Chapter 11 Summary
Humbert keeps a diary of his first couple of weeks in the Haze household. In it, he obsessively records every encounter he has with Lolita. On the first day, he watches from the bathroom window as she hangs laundry and plays in the yard. He describes her tomboyish clothes and her perfect, “downy” skin. In passing, he notes that the daughter of Mr. McCoo is “a fright.”
Over the next few days, Humbert takes every opportunity to admire Lolita. He enjoys everything about her: her cocky refusal to obey her mother, her childish slang, her smell. When she sunbathes in the garden, he is at first afraid to go outside and watch. Soon he arrives at the idea of going out before she does. From this point on, he feels free look at her all he wants.
The only problem is Lolita's mother, whom he calls names like “big Haze” or “fat Haze” whenever he mentions her. “Fat Haze” is evidently nurturing a crush on Humbert, a fact that annoys him. Whenever he finds an opportunity to get excited, she appears and presses him into “make-believe conversation” about books he dislikes. Lolita is also developing a crush on Humbert, and “fat Haze” enjoys teasing her about this.
One day when Mrs. Haze is out, Humbert finds Lolita struggling to get a speck of dirt out of her eye. He tells her that Swiss peasants use the tongue to fix this problem. She allows him to lick her eyeball, and she seems pleased when the speck comes out. He asks permission to lick the other eyeball, and—a bit confused—she lets him. Then she giggles and runs away, leaving him in an “agony” of unfulfilled sexual need that is more intense than any he has ever felt—even with Annabel on the Riviera.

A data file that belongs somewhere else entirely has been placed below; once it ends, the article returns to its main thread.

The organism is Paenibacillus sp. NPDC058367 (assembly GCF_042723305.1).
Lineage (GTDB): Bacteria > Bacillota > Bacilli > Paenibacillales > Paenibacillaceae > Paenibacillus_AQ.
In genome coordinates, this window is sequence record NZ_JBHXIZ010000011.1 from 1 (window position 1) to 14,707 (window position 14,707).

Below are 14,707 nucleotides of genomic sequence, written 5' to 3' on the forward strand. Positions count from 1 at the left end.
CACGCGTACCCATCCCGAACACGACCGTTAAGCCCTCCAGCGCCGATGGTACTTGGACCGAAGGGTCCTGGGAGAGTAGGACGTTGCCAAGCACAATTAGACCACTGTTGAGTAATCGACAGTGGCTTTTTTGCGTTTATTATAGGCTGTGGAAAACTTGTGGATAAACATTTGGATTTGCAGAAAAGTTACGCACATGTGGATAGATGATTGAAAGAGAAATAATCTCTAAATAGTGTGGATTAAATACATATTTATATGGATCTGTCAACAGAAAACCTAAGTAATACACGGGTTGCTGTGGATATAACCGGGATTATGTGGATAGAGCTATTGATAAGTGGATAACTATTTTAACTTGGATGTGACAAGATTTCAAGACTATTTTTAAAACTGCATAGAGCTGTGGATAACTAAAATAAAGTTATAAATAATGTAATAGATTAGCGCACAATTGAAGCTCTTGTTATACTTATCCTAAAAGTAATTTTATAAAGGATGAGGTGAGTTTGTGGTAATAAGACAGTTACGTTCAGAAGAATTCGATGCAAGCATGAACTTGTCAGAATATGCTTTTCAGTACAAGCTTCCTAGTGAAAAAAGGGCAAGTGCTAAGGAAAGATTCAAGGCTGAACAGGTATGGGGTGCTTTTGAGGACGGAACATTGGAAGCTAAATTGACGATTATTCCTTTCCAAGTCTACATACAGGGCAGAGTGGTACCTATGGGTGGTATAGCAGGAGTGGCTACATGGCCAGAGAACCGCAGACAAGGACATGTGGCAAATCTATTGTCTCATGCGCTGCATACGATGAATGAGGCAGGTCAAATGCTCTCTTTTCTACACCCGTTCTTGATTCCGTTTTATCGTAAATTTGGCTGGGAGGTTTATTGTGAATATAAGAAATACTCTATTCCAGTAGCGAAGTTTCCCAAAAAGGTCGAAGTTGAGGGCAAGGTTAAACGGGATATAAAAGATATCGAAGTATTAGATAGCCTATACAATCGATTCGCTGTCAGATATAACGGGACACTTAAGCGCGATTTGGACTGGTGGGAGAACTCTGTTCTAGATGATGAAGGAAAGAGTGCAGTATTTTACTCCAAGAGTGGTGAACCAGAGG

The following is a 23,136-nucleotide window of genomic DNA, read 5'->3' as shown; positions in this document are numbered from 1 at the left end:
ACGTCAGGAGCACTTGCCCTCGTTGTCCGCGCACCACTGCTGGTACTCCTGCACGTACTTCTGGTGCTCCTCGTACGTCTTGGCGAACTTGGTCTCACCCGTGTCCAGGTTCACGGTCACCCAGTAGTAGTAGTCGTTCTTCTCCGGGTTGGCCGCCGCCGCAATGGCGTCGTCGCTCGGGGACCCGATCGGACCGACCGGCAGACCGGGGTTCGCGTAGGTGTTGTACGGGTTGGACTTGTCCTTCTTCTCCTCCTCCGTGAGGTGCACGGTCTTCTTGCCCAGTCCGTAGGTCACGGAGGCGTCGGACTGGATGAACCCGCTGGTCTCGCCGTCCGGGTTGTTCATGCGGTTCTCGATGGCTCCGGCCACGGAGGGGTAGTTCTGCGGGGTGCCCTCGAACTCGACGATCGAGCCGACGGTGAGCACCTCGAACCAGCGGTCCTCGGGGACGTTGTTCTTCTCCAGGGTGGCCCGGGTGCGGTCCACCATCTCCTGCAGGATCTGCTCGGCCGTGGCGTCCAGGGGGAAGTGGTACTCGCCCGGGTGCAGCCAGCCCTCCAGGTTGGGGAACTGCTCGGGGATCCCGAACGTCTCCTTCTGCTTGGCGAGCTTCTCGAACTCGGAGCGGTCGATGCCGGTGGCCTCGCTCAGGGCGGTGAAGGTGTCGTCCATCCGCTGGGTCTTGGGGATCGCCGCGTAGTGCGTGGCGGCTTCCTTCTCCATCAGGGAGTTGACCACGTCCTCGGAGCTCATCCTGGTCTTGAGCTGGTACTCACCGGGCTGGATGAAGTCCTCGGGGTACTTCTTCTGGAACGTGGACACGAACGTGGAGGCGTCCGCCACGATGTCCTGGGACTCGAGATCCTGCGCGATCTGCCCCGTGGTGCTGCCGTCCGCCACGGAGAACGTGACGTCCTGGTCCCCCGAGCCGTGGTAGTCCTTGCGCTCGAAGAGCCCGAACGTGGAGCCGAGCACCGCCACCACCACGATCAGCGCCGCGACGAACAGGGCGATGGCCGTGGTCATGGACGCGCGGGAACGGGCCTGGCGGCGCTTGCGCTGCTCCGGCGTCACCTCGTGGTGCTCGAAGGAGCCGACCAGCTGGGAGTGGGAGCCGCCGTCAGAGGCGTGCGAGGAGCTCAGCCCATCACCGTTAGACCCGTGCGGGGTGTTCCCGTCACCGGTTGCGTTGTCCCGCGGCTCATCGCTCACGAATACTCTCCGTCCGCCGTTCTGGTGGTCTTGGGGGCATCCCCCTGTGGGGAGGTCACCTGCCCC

Already Lolita is beginning to become more important to Humbert than Annabel ever was. He is thrilled when she sits between him and Mrs. Haze in the evening, or when she squeezes in next to him on trips in the car. On these occasions, he sometimes brushes his hand along her arm or nuzzles his nose into her hair. To his dismay, Mrs. Haze regards Lolita as an annoyance and typically finds excuses to make the girl leave.
For a long time, Humbert and the Hazes discuss taking a trip to a nearby lake together. Over and over, the excursion gets cancelled due to bad weather or bad behavior on Lolita’s part. Humbert becomes obsessed with the idea of this trip, and the lake becomes the site of many fantasies involving little Lolita.